Part of your digital ID is an irreplaceable private key that is stored on your computer. If the private key is lost, you will no longer be able to send signed mail or read encrypted mail with that digital ID. You are strongly encouraged to make a backup of your digital ID in case the files containing the digital ID are damaged or otherwise unreadable. To back up your digital ID, run Internet Explorer, click the View menu, and then click Internet Options. Click the Content tab and then click the Personal button. The Import and Export buttons on this page allow you to manage your digital IDs. 

    Secure E-mail
    Now that you have a digital ID, you can send secure e-mail. Secure e-mail in Outlook Express protects your Internet communications in two ways: through digital signatures and encryption. Using digital signatures, you can sign your e-mail message with a unique ID that assures the person receiving the message that you are the true sender of the message, and that it was not tampered with in transit. Encrypting e-mail that you send can help ensure that no one except the intended recipient can read the contents of the message while it is in transit. 

    Because Outlook Express uses the S/MIME standard, other people can read secure e-mail that you compose, using programs that support this technology. Likewise, you can read messages composed by other people by using e-mail programs that support S/MIME technology. Outlook Express has built-in secure e-mail and provides an easy-to-use interface for these features:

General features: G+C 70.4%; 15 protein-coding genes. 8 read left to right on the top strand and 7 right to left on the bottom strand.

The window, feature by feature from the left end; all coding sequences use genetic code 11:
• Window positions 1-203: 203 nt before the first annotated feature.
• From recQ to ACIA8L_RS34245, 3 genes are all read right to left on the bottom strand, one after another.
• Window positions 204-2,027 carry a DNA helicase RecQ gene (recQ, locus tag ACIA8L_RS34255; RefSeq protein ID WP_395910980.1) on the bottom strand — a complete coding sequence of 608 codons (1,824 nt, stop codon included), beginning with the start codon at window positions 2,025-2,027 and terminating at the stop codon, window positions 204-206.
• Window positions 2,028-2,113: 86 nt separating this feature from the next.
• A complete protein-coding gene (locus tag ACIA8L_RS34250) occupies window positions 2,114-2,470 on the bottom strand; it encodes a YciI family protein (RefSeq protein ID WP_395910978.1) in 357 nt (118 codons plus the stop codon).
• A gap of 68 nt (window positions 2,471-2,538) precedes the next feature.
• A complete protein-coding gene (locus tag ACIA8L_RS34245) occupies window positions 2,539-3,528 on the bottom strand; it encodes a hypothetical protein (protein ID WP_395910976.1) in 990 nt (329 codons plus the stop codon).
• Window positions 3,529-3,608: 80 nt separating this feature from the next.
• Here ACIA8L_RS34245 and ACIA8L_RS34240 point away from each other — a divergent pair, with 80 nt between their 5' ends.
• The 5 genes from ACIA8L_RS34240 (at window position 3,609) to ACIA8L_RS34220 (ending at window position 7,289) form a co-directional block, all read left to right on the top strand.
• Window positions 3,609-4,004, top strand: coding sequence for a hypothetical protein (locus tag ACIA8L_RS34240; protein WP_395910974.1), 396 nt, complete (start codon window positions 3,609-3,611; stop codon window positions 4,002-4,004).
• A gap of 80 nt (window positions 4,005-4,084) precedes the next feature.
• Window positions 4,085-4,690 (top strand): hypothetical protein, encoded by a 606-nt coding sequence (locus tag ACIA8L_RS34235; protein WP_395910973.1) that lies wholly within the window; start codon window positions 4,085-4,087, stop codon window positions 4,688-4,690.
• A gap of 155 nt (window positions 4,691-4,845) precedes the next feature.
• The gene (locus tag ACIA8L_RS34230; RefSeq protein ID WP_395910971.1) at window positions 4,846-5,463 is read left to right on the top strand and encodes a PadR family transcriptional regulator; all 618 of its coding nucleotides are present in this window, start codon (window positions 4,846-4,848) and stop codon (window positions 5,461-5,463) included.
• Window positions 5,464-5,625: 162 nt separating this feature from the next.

a.. Sending signed mail. Signed e-mail allows an e-mail recipient to verify your identity. To digitally sign an e-mail message, click the Tools menu, and then click Digitally Sign (or use the button on the message toolbar). To send signed mail, you must have a digital ID of your own (see above). 
        b.. Receiving signed mail. Signed e-mail from others allows you to verify the authenticity of a message -- that the message is from the supposed sender and the message has not been tampered with during transit. Signed e-mail messages are designated with special signed e-mail icons. Any problems (described in Outlook Express security warnings) with signed e-mail that you receive could indicate that the message has been tampered with or was not from the supposed sender.